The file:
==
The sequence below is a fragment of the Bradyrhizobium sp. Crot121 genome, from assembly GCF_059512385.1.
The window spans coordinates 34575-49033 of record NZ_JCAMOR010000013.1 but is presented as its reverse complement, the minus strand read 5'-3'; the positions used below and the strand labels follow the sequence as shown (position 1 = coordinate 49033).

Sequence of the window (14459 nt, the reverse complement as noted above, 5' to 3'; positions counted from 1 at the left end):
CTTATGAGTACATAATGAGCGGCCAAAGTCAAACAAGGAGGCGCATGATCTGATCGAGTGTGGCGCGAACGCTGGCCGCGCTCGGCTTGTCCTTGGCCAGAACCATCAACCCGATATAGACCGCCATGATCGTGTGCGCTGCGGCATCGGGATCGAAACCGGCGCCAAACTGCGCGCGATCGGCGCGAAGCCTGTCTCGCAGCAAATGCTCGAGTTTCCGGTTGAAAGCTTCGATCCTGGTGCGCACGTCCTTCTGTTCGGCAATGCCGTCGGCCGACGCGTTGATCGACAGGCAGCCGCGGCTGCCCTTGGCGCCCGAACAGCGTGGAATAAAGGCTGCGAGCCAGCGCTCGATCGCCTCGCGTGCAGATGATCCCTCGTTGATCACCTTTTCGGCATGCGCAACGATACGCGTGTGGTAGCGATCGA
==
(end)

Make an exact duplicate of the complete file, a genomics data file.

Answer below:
The sequence below is a fragment of the Bradyrhizobium sp. Crot121 genome, from assembly GCF_059512385.1.
The window spans coordinates 34575-49033 of record NZ_JCAMOR010000013.1 but is presented as its reverse complement, the minus strand read 5'-3'; the positions used below and the strand labels follow the sequence as shown (position 1 = coordinate 49033).

Sequence of the window (14459 nt, the reverse complement as noted above, 5' to 3'; positions counted from 1 at the left end):
CTTATGAGTACATAATGAGCGGCCAAAGTCAAACAAGGAGGCGCATGATCTGATCGAGTGTGGCGCGAACGCTGGCCGCGCTCGGCTTGTCCTTGGCCAGAACCATCAACCCGATATAGACCGCCATGATCGTGTGCGCTGCGGCATCGGGATCGAAACCGGCGCCAAACTGCGCGCGATCGGCGCGAAGCCTGTCTCGCAGCAAATGCTCGAGTTTCCGGTTGAAAGCTTCGATCCTGGTGCGCACGTCCTTCTGTTCGGCAATGCCGTCGGCCGACGCGTTGATCGACAGGCAGCCGCGGCTGCCCTTGGCGCCCGAACAGCGTGGAATAAAGGCTGCGAGCCAGCGCTCGATCGCCTCGCGTGCAGATGATCCCTCGTTGATCACCTTTTCGGCATGCGCAACGATACGCGTGTGGTAGCGATCGA